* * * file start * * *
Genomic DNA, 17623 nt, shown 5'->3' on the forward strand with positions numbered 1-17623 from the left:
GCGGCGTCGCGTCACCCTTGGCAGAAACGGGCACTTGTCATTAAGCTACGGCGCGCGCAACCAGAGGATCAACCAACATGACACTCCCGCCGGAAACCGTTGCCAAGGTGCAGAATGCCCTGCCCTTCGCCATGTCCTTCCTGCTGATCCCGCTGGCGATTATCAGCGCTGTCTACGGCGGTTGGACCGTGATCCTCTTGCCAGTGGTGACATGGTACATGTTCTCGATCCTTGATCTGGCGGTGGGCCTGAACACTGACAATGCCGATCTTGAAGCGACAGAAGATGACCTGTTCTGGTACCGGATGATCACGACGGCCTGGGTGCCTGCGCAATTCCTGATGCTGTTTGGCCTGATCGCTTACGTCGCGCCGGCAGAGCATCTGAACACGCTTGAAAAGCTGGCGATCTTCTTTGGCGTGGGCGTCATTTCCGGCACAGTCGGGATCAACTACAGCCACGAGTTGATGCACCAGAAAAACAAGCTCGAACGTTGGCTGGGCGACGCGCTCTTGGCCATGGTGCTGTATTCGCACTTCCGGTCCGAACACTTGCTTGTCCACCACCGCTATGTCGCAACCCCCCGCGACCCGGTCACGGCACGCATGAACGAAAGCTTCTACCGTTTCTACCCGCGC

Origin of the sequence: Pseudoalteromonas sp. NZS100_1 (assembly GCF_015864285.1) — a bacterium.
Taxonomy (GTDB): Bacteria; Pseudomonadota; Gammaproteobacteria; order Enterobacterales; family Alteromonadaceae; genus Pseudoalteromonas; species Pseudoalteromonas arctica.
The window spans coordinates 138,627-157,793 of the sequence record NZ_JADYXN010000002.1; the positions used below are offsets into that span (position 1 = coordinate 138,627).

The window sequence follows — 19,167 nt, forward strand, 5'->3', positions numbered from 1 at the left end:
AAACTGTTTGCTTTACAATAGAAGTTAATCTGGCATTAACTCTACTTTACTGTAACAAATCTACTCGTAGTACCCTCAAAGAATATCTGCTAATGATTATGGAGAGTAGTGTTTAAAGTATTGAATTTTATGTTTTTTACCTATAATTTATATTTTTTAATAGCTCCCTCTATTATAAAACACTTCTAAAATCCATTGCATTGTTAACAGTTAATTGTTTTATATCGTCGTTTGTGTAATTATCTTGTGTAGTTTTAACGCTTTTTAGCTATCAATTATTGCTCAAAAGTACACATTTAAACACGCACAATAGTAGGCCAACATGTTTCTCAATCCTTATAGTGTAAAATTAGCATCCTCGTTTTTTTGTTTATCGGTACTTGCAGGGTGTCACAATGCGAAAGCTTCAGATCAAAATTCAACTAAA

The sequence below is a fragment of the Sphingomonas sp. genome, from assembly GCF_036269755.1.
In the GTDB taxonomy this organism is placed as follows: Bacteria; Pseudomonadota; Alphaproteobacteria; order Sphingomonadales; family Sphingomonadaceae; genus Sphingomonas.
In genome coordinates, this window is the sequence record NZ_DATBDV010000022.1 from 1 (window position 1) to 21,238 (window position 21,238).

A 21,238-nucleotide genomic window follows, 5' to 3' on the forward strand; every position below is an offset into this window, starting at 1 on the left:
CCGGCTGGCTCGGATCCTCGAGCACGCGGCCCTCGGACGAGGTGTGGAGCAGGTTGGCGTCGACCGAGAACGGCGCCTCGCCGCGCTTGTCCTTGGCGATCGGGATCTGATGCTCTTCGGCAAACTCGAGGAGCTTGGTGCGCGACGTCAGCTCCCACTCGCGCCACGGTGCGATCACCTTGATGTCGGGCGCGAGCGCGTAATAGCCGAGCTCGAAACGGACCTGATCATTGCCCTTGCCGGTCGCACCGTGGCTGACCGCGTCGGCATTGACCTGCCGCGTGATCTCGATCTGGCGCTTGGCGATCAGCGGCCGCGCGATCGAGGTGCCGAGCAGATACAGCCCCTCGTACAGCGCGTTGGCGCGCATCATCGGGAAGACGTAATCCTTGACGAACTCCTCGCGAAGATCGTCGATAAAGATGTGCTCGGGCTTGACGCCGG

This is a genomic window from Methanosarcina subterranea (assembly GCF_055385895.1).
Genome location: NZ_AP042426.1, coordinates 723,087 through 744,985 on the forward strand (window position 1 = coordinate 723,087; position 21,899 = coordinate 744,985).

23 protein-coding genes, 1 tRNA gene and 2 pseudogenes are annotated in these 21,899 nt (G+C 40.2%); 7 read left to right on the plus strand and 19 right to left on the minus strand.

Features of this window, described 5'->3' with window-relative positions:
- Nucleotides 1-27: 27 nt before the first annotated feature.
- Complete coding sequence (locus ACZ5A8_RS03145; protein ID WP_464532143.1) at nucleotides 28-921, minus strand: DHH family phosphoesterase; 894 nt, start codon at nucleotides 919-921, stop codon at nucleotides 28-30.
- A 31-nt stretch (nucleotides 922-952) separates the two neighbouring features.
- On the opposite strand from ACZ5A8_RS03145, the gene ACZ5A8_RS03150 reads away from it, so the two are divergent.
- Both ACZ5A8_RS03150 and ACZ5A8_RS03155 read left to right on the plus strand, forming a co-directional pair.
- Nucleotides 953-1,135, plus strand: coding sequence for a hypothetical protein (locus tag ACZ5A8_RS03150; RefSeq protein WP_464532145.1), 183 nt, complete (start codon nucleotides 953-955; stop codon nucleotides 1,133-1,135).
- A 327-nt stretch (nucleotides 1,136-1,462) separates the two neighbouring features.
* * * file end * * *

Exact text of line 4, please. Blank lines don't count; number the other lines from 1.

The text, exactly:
Taxonomy (GTDB): Bacteria; Pseudomonadota; Gammaproteobacteria; order Enterobacterales; family Alteromonadaceae; genus Pseudoalteromonas; species Pseudoalteromonas arctica.